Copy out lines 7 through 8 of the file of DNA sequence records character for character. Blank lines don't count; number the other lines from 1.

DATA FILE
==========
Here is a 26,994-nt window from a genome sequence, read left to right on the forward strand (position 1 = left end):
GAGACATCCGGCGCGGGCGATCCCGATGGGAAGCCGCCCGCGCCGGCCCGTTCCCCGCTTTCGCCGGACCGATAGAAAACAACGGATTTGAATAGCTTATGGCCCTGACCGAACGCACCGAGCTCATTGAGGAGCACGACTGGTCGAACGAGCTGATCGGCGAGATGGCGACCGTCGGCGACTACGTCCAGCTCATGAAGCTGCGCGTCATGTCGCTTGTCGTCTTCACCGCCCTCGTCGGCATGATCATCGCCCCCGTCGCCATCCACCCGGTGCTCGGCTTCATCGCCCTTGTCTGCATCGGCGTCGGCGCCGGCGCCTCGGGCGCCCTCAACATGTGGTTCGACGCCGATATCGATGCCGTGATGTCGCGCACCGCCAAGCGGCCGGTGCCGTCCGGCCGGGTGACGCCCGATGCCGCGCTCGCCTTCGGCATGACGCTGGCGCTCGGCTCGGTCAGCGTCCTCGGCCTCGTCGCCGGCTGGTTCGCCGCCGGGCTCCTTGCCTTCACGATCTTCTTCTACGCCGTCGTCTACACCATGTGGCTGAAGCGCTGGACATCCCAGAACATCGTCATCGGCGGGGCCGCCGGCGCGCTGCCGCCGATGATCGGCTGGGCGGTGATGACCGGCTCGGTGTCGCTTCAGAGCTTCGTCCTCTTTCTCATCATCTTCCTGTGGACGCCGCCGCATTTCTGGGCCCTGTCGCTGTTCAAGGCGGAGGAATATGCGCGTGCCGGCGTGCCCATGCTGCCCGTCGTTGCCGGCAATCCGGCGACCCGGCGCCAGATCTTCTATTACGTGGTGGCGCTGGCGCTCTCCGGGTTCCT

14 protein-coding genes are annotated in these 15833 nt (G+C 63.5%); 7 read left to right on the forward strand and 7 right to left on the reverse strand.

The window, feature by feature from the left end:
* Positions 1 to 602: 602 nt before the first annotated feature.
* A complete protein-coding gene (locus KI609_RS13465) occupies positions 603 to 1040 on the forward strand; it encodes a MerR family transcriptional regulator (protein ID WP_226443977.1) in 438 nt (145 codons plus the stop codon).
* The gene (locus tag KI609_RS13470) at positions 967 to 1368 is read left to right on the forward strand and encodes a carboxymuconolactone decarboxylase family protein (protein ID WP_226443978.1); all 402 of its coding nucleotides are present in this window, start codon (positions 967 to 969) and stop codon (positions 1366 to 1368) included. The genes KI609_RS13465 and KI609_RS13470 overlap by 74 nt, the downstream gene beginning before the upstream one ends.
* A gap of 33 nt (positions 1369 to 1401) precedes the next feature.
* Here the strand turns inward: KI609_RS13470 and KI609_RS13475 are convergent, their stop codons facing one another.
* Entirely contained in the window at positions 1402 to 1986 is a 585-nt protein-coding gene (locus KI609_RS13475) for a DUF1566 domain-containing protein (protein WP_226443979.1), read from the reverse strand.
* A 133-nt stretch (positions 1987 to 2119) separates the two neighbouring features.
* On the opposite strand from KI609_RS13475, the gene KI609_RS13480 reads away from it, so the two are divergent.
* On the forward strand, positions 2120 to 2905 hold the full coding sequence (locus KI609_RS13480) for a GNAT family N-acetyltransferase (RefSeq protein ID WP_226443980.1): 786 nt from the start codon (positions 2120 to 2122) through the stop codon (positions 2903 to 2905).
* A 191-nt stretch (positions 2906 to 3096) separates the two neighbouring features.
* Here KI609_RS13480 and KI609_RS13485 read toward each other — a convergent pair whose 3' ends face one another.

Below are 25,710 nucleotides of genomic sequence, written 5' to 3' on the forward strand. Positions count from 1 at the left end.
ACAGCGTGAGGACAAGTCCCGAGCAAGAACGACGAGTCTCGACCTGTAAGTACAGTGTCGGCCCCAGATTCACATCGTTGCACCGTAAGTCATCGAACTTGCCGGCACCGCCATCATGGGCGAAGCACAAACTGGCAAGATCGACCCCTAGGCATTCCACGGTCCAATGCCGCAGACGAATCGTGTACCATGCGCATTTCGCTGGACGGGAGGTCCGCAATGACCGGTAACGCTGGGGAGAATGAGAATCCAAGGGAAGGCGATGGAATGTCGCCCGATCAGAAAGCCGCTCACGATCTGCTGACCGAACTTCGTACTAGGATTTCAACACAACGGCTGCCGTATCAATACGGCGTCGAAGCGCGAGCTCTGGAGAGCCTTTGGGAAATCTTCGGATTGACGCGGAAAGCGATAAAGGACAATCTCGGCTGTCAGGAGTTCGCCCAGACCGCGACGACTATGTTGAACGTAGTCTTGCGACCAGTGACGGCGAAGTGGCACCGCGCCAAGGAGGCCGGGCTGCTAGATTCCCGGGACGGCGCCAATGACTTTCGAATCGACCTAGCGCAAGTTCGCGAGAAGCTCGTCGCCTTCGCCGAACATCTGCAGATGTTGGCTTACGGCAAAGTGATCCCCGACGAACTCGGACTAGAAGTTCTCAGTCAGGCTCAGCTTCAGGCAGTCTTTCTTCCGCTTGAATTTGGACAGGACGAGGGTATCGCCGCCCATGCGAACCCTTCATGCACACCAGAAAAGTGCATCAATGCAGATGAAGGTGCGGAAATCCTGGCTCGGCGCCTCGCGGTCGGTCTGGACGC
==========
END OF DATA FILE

* The gene (locus tag KI609_RS13470) at positions 967 to 1368 is read left to right on the forward strand and encodes a carboxymuconolactone decarboxylase family protein (protein ID WP_226443978.1); all 402 of its coding nucleotides are present in this window, start codon (positions 967 to 969) and stop codon (positions 1366 to 1368) included. The genes KI609_RS13465 and KI609_RS13470 overlap by 74 nt, the downstream gene beginning before the upstream one ends.
* A gap of 33 nt (positions 1369 to 1401) precedes the next feature.